Date of Award


Degree Type


Degree Name

Bachelor of Applied Sciences Honours


Faculty of Science and Technology

First Advisor

A. Watson

Second Advisor

T Haines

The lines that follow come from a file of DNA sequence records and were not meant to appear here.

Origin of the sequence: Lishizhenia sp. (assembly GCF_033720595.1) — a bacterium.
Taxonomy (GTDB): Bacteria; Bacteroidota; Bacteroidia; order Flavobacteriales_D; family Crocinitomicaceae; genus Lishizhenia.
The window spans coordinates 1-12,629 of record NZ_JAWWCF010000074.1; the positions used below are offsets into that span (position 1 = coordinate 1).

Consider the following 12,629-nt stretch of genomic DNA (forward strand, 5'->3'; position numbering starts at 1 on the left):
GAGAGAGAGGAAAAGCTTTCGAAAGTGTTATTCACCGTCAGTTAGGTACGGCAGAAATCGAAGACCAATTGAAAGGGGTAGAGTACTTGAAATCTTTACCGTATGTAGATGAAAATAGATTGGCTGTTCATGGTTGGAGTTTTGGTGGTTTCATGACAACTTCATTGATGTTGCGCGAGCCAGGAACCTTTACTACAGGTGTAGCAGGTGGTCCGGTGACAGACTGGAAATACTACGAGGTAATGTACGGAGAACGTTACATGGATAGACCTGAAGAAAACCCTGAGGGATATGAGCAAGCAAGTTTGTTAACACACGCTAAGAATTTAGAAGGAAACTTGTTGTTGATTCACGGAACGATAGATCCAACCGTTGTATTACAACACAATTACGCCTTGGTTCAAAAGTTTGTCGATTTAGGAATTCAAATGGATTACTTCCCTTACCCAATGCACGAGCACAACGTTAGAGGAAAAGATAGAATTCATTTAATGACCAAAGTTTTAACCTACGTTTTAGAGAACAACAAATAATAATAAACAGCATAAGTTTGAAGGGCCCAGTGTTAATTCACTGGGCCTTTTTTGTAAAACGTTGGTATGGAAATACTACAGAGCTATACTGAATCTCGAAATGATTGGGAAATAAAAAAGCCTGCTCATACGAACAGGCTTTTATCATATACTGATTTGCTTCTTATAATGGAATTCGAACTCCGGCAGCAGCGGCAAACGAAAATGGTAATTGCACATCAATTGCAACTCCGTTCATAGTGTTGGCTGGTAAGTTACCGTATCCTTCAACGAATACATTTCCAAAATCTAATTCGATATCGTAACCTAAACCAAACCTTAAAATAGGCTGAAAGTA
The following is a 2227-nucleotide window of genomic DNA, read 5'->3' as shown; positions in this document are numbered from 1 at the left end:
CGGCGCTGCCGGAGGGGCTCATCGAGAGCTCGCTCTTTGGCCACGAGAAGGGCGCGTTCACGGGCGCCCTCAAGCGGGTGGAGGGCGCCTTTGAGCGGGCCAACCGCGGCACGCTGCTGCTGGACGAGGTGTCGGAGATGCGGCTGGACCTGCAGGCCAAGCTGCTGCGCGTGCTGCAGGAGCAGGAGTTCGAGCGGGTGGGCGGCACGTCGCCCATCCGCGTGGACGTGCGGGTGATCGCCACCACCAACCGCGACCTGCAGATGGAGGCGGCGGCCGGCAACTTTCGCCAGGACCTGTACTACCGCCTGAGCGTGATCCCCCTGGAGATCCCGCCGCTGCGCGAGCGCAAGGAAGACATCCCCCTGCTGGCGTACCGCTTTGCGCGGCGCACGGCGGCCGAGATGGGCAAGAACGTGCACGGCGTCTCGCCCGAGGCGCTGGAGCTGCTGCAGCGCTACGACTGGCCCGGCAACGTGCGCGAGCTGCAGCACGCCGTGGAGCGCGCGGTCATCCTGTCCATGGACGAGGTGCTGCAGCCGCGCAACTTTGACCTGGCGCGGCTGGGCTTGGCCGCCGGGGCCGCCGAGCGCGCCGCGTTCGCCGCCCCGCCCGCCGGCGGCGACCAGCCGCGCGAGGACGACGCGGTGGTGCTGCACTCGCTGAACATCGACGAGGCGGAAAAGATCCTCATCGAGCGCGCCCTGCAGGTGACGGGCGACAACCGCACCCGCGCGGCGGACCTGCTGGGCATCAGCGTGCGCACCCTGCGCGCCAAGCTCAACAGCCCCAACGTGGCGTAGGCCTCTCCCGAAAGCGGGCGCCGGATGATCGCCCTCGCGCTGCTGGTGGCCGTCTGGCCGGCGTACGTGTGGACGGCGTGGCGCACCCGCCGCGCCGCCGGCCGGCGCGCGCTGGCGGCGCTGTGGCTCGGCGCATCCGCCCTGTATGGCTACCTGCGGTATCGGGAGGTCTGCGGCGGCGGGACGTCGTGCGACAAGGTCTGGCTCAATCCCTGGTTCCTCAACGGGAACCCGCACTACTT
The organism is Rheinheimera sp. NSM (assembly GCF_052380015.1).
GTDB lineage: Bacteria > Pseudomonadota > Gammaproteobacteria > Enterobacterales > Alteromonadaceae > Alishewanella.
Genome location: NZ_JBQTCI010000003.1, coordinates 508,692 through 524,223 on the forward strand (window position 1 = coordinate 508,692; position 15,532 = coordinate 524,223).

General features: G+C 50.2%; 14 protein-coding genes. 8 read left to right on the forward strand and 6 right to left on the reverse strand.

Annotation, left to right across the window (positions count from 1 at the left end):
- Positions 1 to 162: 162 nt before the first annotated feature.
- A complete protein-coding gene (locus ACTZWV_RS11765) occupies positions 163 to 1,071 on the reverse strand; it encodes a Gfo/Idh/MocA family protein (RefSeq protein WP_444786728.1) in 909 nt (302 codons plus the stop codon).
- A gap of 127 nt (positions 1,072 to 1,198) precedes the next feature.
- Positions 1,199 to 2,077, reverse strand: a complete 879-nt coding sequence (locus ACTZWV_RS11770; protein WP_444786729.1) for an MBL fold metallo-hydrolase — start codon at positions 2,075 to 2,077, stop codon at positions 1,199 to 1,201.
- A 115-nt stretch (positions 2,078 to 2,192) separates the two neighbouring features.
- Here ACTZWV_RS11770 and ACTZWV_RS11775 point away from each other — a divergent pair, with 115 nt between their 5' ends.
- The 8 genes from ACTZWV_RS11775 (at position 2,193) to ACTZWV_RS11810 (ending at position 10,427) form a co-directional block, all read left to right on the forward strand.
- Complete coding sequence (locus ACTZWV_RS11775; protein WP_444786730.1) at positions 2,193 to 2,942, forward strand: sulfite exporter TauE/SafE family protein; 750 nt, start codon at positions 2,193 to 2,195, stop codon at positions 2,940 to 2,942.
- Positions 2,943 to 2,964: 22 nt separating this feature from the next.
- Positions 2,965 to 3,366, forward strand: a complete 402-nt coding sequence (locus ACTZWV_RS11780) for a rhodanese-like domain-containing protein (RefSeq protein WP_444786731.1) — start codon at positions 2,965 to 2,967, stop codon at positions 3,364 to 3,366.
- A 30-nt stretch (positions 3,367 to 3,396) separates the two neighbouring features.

The threat to computers worldwide from computer viruses is increasing as new viruses and variants proliferate. Availability of virus construction tools to facilitate 'customised' virus production and wider use of more sophisticated means of evading detection, such as encryption, polymorphic transformation and memory resident 'stealth' techniques increase this problem. Some viruses employ methods to guard against their own eradication from an infected computer, whilst other viruses adopt measures to prevent disassembly of the virus for examination and analysis. Growth in computer numbers and connectivity provide a growing pool of candidate hosts for infection. Standardised and flexible systems for classification and naming are needed to eliminate ambiguity and to promote effective identification of viruses. This study is an examination of one candidate classification method. A depth-mediated variation of monothetic analysis has been developed to classify a database of virus information stored in binary variables. The method trialled in this research is suitable for use, although generalised application of monothetic analysis is limited, as only binary (Boolean) variables may be analysed, whilst some pertinent virus information may be of a numeric or descriptive type. The storage of the virus information in a database allows for flexibility in both data volume (new virus reports) and virus characteristics (new variables). Items in both of these categories may be easily added to previously stored information. The data which was used for this study, however, although suitable as test data for the proposed classification technique, is inadequate for taxonomic classification purposes, being highly variable in format, content, and completeness. Several questions also arose regarding accuracy. Such deficiencies were disregarded for the purpose of this study as it was possible to verify in all cases that no current category of virus was missed (omission of which would have made the trial data incomplete). Secondary objectives for this study were the consideration of a suitable nomenclature, resolution methods for delimitation conflicts, and a classification encoding method. Currently, the name of a new virus frequently includes the name of the perceived parent virus. The solution to the problem of variations in naming will depend on whether this 'patronymic' system is continued. Increases in variability and identification problems caused by encryption and particularly polymorpism may make long term continuation of this approach impractical. Mediation for delineation conflicts, is met by the classification system itself, as the group into which a virus falls is determined by its possession of the requisite characteristics. An encoding method for virus classification details has been provided by the progressive building, during classification, of a node identifier for each virus record, which identifies the branch conditions carried out to group that virus. This provides the variable names on which the virus has been grouped, and together With the values for each of the variables used, summarises the virus characteristics in terms of the classification variables and the depth to which classification has proceeded.